It must be clear that these arrangements are unworkable. Britain cannot be expected to „make the necessary contribu- tion towards the needs of the Islands unless she is assured of two things : first, that she can make full and secure use of the fortress; and secondly that Malta can be developed to Stand on its own feet.

But the arrangement proposed by the Nationalists, which really amounts to a straight lease of the base, is not likely to provide these assurances. In fact it is likely to be a constant occasion of friction and misunderstanding. There would be a perpetual tug-of-war between the two Governments, with Malta seeking to obtain the maximum rent for the least ser- vices rendered, and Britain trying to pay the least amount for the maximum facilities. Past experience shows that, instead of the people and Government of Malta getting on with the job of developing the economy, they _would be side-tracked and demoralised by endless disputes, particularly over the rights of the British Forces. Malta would be a perpetual pauper, dependent on what she could get out of Britain each time the lease was renewed.

The Nationalists say they are irreconcilably opposed to becoming part of the United Kingdom, and it has been agreed by some British papers that union should not go through while there is much opposition within Malta. I would only reply as follows. First, we have solemnly pledged to hold a referendum and not to go through with union, unless there is a large majority in favour. Secondly, many of the Nationalists are not so anti-British, and would try to make the union work. Thirdly, it is agreed that there must be some lasting constitutional solution for Malta and the election disaster of the Nationalists shows it would be impossible for them to get popular backing for their proposals.

Some people fear that our proposal, if accepted, might create a precedent for other dependencies. Our answer is that Malta's problem is unique. Her Majesty's Government have recognised this. We are a European country, with a long history. We are also completely dependent on the British Services—the Dockyard is far and away the biggest employer. Yet we have no effective voice in British policy.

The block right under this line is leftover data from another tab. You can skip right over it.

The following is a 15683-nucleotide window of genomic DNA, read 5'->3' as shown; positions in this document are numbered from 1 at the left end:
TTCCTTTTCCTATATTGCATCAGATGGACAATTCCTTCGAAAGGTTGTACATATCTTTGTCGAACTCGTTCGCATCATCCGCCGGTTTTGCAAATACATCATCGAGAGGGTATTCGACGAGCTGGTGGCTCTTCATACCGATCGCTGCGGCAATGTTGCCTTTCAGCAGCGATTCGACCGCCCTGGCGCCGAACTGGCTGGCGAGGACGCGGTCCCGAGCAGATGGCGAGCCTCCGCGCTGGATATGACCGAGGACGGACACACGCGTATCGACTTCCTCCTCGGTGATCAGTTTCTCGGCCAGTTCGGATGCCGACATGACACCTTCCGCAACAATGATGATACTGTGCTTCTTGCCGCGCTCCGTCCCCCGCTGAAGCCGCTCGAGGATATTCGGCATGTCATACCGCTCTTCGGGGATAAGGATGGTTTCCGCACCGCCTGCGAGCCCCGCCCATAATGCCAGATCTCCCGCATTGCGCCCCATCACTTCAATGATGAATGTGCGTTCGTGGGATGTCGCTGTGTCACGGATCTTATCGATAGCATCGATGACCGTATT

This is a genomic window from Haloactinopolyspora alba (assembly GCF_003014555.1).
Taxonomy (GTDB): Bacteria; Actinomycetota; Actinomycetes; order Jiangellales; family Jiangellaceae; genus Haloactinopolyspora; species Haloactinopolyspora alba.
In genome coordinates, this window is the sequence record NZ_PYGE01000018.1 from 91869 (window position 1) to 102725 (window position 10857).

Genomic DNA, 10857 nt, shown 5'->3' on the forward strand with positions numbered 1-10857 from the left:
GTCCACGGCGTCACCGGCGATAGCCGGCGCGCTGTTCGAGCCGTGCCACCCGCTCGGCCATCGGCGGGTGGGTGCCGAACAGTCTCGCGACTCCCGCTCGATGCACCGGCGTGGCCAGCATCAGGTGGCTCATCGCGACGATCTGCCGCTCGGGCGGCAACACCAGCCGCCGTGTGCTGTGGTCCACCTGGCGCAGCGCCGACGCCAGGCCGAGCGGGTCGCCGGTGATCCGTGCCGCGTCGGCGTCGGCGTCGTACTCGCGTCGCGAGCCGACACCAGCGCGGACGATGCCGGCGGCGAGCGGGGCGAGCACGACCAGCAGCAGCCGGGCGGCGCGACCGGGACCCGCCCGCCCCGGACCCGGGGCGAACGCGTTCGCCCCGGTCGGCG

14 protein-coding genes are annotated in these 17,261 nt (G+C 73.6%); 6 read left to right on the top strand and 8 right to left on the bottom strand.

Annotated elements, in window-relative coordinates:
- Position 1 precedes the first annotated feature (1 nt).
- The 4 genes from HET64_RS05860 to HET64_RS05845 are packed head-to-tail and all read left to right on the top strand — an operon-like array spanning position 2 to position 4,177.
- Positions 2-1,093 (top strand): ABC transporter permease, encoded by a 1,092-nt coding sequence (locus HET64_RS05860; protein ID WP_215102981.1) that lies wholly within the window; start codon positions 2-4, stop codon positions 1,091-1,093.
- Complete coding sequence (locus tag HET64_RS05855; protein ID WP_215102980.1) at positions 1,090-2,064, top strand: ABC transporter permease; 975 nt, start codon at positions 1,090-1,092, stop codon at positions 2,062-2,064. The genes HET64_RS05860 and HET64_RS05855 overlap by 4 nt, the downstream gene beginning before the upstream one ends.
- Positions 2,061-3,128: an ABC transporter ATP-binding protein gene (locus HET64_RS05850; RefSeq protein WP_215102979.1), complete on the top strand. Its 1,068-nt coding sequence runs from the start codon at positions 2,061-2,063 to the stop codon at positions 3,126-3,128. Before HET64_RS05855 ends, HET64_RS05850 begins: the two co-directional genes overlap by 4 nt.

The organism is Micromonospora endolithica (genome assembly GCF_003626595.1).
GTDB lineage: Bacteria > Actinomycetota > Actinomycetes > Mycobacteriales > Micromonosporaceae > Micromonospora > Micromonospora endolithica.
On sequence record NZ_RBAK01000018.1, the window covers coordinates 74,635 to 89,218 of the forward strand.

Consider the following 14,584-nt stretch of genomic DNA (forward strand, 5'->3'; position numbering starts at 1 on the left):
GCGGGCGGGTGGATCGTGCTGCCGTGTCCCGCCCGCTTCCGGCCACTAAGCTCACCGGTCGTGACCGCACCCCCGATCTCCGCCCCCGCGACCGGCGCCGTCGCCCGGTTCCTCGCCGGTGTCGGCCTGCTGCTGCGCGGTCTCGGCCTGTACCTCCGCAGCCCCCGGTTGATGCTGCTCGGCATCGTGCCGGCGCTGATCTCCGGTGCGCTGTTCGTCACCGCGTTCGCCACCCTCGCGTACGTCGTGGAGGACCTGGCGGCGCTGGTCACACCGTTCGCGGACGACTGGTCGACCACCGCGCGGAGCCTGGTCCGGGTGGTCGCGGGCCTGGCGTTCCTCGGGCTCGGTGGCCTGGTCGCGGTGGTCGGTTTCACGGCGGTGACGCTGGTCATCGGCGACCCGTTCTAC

Certain critics both in Malta and in Britain say the traditions and customs of the two countries are so different that either union would not work or Malta would lose its national character. Our answer is that we have become accustomed, to British political traditions in the one and a half centuries since we invited Britain to help us over the French rule. Moreover, the United Kingdom itself shows already how peoples with different histories and customs can work (more or less smoothly) together, without losing their national character. Nobody could say that the Scots have become undistinguish- able from the English.

Sometimes the criticisms of our proposals seem to cancel each other out. Some of our opponents in Malta argue that three or four MPs from Malta are not going to secure for us any effective voice. But some in Britain fear that the Maltese members might upset the balance between the parties. Our answer is that we want the same right of representation for our people as, and no more than, what is enjoyed by the people of any constituency in this country.

There are people in Malta who are frightened of the burden of British taxation. Others in this country are afraid that the cost to Britain would be too heavy. Our answer is that in a partnership everyone must take the rough with the smooth, but that no other solution is likely to be as cheap in the long run for Britain or to offer us the same prospects of developing OUT country.